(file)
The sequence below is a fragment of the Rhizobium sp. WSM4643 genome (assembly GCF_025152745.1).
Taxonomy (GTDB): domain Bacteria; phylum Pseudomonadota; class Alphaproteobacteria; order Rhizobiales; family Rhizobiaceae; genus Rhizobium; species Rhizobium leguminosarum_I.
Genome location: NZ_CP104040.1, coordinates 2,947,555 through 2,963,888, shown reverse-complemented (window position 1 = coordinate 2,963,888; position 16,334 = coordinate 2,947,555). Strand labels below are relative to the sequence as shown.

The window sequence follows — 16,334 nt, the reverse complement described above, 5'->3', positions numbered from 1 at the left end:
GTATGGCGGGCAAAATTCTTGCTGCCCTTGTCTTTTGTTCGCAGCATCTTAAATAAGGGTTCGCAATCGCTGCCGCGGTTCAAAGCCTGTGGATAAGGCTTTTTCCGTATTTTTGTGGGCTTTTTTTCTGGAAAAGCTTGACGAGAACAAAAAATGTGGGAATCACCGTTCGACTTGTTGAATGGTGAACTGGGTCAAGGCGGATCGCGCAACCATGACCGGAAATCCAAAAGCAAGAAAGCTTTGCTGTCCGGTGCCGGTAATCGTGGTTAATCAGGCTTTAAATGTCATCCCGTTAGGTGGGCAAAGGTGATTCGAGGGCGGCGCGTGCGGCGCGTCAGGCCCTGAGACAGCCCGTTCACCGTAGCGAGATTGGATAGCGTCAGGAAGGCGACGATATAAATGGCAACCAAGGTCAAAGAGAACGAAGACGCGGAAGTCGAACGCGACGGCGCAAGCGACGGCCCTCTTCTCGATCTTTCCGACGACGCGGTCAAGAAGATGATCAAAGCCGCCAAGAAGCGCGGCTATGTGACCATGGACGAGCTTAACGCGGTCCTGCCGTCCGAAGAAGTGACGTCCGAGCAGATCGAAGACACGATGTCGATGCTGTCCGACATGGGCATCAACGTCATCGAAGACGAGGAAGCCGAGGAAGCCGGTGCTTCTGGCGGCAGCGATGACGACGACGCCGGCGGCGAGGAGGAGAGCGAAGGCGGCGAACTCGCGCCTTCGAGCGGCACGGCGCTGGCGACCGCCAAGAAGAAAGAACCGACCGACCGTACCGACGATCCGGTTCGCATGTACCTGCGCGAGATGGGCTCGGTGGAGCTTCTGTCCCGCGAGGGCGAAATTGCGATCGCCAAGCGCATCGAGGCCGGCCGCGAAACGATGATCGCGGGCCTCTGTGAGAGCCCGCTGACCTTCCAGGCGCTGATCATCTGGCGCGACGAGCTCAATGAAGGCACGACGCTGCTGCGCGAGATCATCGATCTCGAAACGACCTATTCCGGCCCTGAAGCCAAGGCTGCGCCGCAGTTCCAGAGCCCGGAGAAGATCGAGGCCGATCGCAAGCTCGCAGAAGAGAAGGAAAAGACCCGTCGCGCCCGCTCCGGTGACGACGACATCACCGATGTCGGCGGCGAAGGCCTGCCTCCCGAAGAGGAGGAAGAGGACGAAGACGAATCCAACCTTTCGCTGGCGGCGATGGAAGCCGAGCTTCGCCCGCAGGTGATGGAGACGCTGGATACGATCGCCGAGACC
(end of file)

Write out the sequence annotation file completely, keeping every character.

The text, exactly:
The sequence below is a fragment of the Rhizobium sp. WSM4643 genome (assembly GCF_025152745.1).
Taxonomy (GTDB): domain Bacteria; phylum Pseudomonadota; class Alphaproteobacteria; order Rhizobiales; family Rhizobiaceae; genus Rhizobium; species Rhizobium leguminosarum_I.
Genome location: NZ_CP104040.1, coordinates 2,947,555 through 2,963,888, shown reverse-complemented (window position 1 = coordinate 2,963,888; position 16,334 = coordinate 2,947,555). Strand labels below are relative to the sequence as shown.

The window sequence follows — 16,334 nt, the reverse complement described above, 5'->3', positions numbered from 1 at the left end:
GTATGGCGGGCAAAATTCTTGCTGCCCTTGTCTTTTGTTCGCAGCATCTTAAATAAGGGTTCGCAATCGCTGCCGCGGTTCAAAGCCTGTGGATAAGGCTTTTTCCGTATTTTTGTGGGCTTTTTTTCTGGAAAAGCTTGACGAGAACAAAAAATGTGGGAATCACCGTTCGACTTGTTGAATGGTGAACTGGGTCAAGGCGGATCGCGCAACCATGACCGGAAATCCAAAAGCAAGAAAGCTTTGCTGTCCGGTGCCGGTAATCGTGGTTAATCAGGCTTTAAATGTCATCCCGTTAGGTGGGCAAAGGTGATTCGAGGGCGGCGCGTGCGGCGCGTCAGGCCCTGAGACAGCCCGTTCACCGTAGCGAGATTGGATAGCGTCAGGAAGGCGACGATATAAATGGCAACCAAGGTCAAAGAGAACGAAGACGCGGAAGTCGAACGCGACGGCGCAAGCGACGGCCCTCTTCTCGATCTTTCCGACGACGCGGTCAAGAAGATGATCAAAGCCGCCAAGAAGCGCGGCTATGTGACCATGGACGAGCTTAACGCGGTCCTGCCGTCCGAAGAAGTGACGTCCGAGCAGATCGAAGACACGATGTCGATGCTGTCCGACATGGGCATCAACGTCATCGAAGACGAGGAAGCCGAGGAAGCCGGTGCTTCTGGCGGCAGCGATGACGACGACGCCGGCGGCGAGGAGGAGAGCGAAGGCGGCGAACTCGCGCCTTCGAGCGGCACGGCGCTGGCGACCGCCAAGAAGAAAGAACCGACCGACCGTACCGACGATCCGGTTCGCATGTACCTGCGCGAGATGGGCTCGGTGGAGCTTCTGTCCCGCGAGGGCGAAATTGCGATCGCCAAGCGCATCGAGGCCGGCCGCGAAACGATGATCGCGGGCCTCTGTGAGAGCCCGCTGACCTTCCAGGCGCTGATCATCTGGCGCGACGAGCTCAATGAAGGCACGACGCTGCTGCGCGAGATCATCGATCTCGAAACGACCTATTCCGGCCCTGAAGCCAAGGCTGCGCCGCAGTTCCAGAGCCCGGAGAAGATCGAGGCCGATCGCAAGCTCGCAGAAGAGAAGGAAAAGACCCGTCGCGCCCGCTCCGGTGACGACGACATCACCGATGTCGGCGGCGAAGGCCTGCCTCCCGAAGAGGAGGAAGAGGACGAAGACGAATCCAACCTTTCGCTGGCGGCGATGGAAGCCGAGCTTCGCCCGCAGGTGATGGAGACGCTGGATACGATCGCCGAGACC